What is Meniere's Disease?
Meniere's disease is a disorder caused by increased fluid pressure in the
inner ear. The fluid chamber of the inner ear that has increased pressure is
called the endolymphatic chamber and therefore the disease is also known as
endolymphatic hydrops (increased fluid pressure in the endolymphic chamber). The
exact cause of the disease is unknown, though genetic and environmental causes
are thought to contribute to its development.
What are the Symptoms of Meniere's Disease?
There are 4 main symptoms associated with Meniere's disease. These are:
episodic vertigo (spinning dizziness), tinnitus (roaring or ringing in the ears
[usually just one ear]), fluctuating hearing loss, and pressure sensation in the
ear. An episode of Meniere's usually starts with a pressure sensation in the ear
with increasing roaring sound in the ear and hearing loss and a sudden attack of
vertigo. The vertigo generally lasts at least 30 minutes and may last up to or
greater than 24 hours. Once the vertigo stops, the patients generally experience
some imbalance which takes days to weeks to resolve. The hearing generally
returns, but over time, the hearing and balance function are lost with each
attack of the vertigo. Some patients may just have fluctuating hearing loss
without vertigo or
episodic vertigo without hearing loss. These are termed cochlear hydrops and
vestibular hydrops respectively.
What Causes an Attack to Occur?
There are some known triggers of a Meniere's attack, which include, high salt
foods, too much caffeine, drinking alcohol, and stress. While the triggers
differ between patients, the above 4 triggers are found most commonly.
I Know I have Meniere's Disease, What Will Happen To Me?
Approximately 60% of patients with Meniere's disease stop having attacks
after a few years (also called the disease burning out). The rest continue to
have problems. Of these, a high percentage (60%-80%) are controlled with a very
strict control of their diet and lifestyle changes and sometimes medications.
The strict diet includes limiting your diet to a daily sodium of 1500 mg,
eliminating all caffeine (not even decaf coffee, which has caffeine), and no
alcohol. The lifestyle change includes reduction of stress by biofeedback,
meditation, yoga, daily exercise, etc.
Some people (20%-30%) may develop the disease in the other ear after a few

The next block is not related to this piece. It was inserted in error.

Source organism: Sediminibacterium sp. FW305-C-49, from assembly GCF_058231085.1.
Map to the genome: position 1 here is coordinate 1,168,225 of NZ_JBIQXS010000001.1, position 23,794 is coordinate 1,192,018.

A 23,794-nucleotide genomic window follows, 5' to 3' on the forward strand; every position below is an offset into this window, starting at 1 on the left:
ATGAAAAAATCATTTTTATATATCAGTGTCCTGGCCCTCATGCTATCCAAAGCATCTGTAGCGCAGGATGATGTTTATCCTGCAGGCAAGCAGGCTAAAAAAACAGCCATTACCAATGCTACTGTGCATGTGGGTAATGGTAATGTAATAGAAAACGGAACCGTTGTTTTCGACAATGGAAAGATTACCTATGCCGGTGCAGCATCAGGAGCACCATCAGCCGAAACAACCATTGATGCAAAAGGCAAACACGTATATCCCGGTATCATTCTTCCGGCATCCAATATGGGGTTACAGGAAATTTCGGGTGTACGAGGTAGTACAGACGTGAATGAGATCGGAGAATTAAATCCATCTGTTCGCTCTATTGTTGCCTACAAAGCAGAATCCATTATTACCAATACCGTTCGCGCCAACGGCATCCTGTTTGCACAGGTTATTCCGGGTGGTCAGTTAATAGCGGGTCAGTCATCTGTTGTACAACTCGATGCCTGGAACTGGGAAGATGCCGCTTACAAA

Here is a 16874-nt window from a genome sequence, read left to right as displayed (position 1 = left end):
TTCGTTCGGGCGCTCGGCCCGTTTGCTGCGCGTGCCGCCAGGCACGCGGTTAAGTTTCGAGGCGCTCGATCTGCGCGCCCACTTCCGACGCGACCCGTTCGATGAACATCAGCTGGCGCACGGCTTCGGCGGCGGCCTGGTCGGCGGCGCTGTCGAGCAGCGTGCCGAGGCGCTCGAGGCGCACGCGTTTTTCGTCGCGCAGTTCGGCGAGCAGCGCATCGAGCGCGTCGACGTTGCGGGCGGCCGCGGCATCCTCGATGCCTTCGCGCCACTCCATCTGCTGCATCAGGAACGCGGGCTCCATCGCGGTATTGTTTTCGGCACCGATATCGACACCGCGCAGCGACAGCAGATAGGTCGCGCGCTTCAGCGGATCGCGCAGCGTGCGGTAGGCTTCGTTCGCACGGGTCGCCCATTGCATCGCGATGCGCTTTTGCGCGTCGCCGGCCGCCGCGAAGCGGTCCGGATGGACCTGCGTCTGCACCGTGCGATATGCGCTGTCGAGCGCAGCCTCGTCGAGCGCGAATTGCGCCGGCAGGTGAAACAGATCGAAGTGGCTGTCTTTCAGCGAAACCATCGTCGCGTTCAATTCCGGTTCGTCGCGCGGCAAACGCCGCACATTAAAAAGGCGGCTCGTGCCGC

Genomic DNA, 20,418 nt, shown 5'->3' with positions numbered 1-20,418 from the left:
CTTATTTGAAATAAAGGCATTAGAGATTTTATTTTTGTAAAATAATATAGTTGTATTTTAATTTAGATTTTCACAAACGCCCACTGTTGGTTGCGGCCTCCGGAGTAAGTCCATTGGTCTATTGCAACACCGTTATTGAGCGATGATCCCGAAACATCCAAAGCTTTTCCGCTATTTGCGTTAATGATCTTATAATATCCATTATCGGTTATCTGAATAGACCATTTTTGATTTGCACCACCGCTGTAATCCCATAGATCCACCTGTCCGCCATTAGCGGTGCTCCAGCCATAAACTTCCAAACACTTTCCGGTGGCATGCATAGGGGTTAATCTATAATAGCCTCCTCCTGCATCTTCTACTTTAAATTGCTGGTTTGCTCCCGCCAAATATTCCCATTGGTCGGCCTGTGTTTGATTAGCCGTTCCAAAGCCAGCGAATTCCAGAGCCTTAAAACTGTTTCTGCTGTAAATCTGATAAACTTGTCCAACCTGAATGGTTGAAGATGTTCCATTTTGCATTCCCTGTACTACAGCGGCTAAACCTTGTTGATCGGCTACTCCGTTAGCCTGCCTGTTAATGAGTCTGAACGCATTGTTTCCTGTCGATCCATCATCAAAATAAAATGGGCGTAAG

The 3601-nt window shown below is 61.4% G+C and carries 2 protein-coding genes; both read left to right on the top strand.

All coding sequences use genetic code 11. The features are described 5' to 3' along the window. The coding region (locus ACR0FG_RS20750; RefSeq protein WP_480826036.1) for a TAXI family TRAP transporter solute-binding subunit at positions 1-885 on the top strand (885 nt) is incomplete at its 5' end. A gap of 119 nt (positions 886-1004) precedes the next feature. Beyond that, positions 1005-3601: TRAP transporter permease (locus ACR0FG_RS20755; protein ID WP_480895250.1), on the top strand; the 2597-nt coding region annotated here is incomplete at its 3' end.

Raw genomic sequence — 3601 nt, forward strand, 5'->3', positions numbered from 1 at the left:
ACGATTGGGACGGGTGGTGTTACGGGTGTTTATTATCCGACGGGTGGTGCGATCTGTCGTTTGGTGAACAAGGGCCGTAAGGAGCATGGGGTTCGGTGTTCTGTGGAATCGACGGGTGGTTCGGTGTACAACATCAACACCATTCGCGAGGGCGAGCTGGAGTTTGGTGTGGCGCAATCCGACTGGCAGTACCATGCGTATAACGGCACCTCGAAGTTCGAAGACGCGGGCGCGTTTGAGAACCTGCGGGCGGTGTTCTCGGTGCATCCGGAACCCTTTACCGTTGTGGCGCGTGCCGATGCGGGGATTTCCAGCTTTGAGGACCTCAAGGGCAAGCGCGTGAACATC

years. A small percentage of the patients will continue to have episodes which
may occur every day to once a few months or years. When despite maximal medical
therapy and lifestyle changes the patients continue to have frequent episodes of
Meniere's disease and the disease is affecting their daily life, then surgery is
considered for treatment.
What Is the Treatment of Meniere's Disease?
The treatment of Meniere's disease follows a stepwise fashion from diet and
stress control to medical treatment to surgical treatment. The dietary/lifestyle
changes for treating Meniere's Disease are discussed above. The next step is
taking medications which are believed to decrease the inner ear fluid pressure.
The medicines that cause reduction of fluid pressure in the inner ear also make
you lose extra water from the kidneys. These medications, called diuretics,
include Dyazide, methazolamide, furosemide, among others.
For controlling the dizziness or imbalance, medications such as meclizine (Antivert),
Robinul, scopolamine patches, among others is used. These medications decrease
the abnormal signal that the diseased inner ear sends the brain.
Other treatments include the use of the Meniett Device. The
Meniett device is a device that is used after placing a small tube in the ear
drum. It is used in the ear 3 times a day for 5 minutes each time. It is
successful in controlling the symptoms in ~50% of patients. Unfortunately it is
not always covered by health insurance companies and the cost is ~$3000.
The newest treatment for Meniere's disease is the placement of medications
behind the ear drum. In a recent study, over 90% of patients with Meniere's
disease were found to have significant control of their symptoms with
intratympanic steroid (anti-inflammatory medications placed behind the ear
drum). The injections (using dexamethasone or methylprednisolone [Solu Medrol])
are generally given after a local anesthetic in the office and are repeated
every 2 to 4 weeks until the attacks stop. In our experience at UC Irvine, most
patients with Meniere's undergoing intratympanic steroid treatment have only
required 2-3 injections for full control of their symptoms. We recommend it for
patients prior to doing any surgery or in those with a history suggestive of
autoimmune Meniere's disease or those who are unable to take steroids by mouth.
These injections are different from gentamicin injections that cause destruction
of the inner ear balance cells. We rarely use gentamicin injections in the ear
for Meniere's disease due to the destruction of the inner ear it causes.
Gentamicin injection is reserved for patients with end stage Meniere's disease
with very little hearing or balance function.
intratympanic steroid therapy for Meniere's disease a few years ago, we have not
needed to use any surgical treatment for patients suffering from Meniere's
Surgery for treating Meniere's disease is used when medical treatment has
failed and that the vertigo has become incapacitating. The type of surgery